This July, Gordon Xiang ’19 was interning in Beijing, China, when he was asked to co-found a venture capital fund in New York City.
The question was posed by May Li, a senior at Georgetown University who had raised money with the goal of starting a venture capital fund. Li needed help to operate the fund, so she called on Xiang, a former classmate from Deerfield Academy in Deerfield, Massachusetts.
The fund is called J20 Ventures, and is based off J20 Society, a community of high achieving students interested in entrepreneurship across leading universities in the United States, with a focus on east coast schools like Yale and Georgetown. Li’s work with the J20 Society earlier in the year helped her raise the capital necessary to start J20 Ventures.
Xiang left Beijing soon after Li proposed co-founding the fund, and joined Li in New York in July where Li and Xiang got to work.
Xiang and Li first worked with lawyers to create the legal structure for J20 Ventures. To do that, they had to network extensively to get in contact with people who could offer expert advice on how venture capital firms are structured.
“We spent most of our time building the legal framework, sourcing, and getting to meet people in New York involved in entrepreneurial communities,” said Xiang. So far, we have met some very interesting people, and it’s been an incredible experience.”
In addition to networking and working on the legal aspect of the fund, Li and Xiang have also been building up the functional part of the fund: making investment decisions, creating an investment thesis, and sourcing deals.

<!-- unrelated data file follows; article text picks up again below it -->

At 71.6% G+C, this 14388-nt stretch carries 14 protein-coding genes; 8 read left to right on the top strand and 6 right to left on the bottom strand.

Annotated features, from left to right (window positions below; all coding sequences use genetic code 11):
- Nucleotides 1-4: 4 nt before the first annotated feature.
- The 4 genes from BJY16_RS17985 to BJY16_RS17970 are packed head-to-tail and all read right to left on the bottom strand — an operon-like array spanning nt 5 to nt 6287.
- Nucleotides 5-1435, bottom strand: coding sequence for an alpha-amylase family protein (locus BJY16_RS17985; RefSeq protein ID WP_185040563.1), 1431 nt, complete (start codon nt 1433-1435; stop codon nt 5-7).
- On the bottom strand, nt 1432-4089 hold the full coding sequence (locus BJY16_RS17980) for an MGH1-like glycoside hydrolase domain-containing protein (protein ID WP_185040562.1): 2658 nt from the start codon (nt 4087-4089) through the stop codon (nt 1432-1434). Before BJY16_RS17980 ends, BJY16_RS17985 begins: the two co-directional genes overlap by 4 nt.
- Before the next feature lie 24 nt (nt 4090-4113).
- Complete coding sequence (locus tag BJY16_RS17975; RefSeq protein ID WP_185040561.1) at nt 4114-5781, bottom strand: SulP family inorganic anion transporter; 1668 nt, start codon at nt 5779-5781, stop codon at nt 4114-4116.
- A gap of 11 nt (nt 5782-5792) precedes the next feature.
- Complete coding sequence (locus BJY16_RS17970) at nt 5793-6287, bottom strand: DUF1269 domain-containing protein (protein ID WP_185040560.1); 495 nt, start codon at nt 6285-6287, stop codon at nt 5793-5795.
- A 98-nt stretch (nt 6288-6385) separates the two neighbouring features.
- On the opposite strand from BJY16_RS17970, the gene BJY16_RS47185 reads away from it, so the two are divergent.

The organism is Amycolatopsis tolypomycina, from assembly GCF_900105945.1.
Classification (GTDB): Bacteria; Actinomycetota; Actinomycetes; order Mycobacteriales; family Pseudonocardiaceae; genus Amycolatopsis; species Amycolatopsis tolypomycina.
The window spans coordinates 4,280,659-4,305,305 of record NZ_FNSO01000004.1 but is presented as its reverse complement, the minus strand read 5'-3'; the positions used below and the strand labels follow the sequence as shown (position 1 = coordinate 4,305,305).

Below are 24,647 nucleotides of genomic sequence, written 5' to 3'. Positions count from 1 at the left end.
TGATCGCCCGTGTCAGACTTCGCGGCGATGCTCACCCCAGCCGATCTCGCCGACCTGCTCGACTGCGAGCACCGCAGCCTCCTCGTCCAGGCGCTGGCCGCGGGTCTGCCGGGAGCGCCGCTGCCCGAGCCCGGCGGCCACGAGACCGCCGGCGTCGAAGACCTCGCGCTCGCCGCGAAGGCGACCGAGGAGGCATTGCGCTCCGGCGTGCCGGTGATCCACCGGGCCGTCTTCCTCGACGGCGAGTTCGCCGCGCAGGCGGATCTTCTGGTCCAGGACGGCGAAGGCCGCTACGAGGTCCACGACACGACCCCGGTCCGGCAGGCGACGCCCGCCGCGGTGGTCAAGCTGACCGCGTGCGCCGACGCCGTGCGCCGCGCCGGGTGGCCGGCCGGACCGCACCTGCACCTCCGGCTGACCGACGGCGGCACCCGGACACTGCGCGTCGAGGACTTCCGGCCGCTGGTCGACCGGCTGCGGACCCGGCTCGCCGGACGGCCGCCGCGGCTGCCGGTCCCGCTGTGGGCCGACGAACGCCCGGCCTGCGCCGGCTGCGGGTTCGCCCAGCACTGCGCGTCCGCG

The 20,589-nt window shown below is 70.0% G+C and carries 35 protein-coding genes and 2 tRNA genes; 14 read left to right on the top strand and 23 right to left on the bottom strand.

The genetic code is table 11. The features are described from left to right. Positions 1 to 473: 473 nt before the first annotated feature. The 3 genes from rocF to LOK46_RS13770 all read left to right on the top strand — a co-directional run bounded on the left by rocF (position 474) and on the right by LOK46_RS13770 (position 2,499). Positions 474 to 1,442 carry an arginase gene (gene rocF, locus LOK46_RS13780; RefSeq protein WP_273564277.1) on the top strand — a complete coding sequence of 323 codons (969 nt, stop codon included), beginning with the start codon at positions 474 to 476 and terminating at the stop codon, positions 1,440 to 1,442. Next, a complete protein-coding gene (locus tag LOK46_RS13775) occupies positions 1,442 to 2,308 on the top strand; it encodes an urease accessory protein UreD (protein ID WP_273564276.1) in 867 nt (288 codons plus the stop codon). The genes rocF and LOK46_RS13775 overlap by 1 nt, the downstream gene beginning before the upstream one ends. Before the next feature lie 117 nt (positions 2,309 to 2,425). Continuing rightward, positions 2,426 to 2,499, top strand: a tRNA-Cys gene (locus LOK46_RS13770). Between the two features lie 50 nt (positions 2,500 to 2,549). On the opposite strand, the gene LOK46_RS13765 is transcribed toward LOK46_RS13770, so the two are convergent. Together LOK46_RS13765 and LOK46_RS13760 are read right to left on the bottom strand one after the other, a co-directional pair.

“At first it felt like I was kind of an imposter trying to learn everything on the fly and it was very overwhelming, but the learning curve was steep. It was a very rewarding experience to learn how actual investment vehicles function in the real world,” said Xiang.
J20 Ventures made its first investment in July a real-estate technology company called Surecave. In August, the fund made its second investment in a Y-combinator company that ships sofas, called Burrow.
“For investments, three of the most important factors we look at are the entrepreneur, distribution channels, and competitive advantages,” said Xiang. “Currently we are industry agnostic, but we want to focus on college students and young adults,” he said.
Xiang has always been interested in entrepreneurship. In high school, Xiang started a nonprofit called Deerfield Foods. During his first year at Yale, Xiang launched a mobile application similar to Uber Eats, called Delivr, where students delivered food to classmates from Good Nature Market and Salsa Fresca. Although Delivr ultimately failed, Xiang believes it served to cement his interest in the field.
Xiang said his involvement in J20 feels like a natural progression within the entrepreneurship space. He hopes that hearing about J20 will inspire other Yale students who have similar interests.
“Entrepreneurship has grown really quickly at Yale but its something that Yale has not been traditionally known for. Yale doesn’t have a really strong startup eco-system, but it’s interesting to see how that’s changing currently. When I was a freshman at Yale I felt like there was this small burgeoning community with regard to entrepreneurship, and this feels like a natural extension of that community and a way to encourage students to go in that direction,” he said.
“Ultimately, we want to help the growth of entrepreneurship at Yale, and that could be through funding through the fund, or through introductions to great entrepreneurs,” Xiang continued.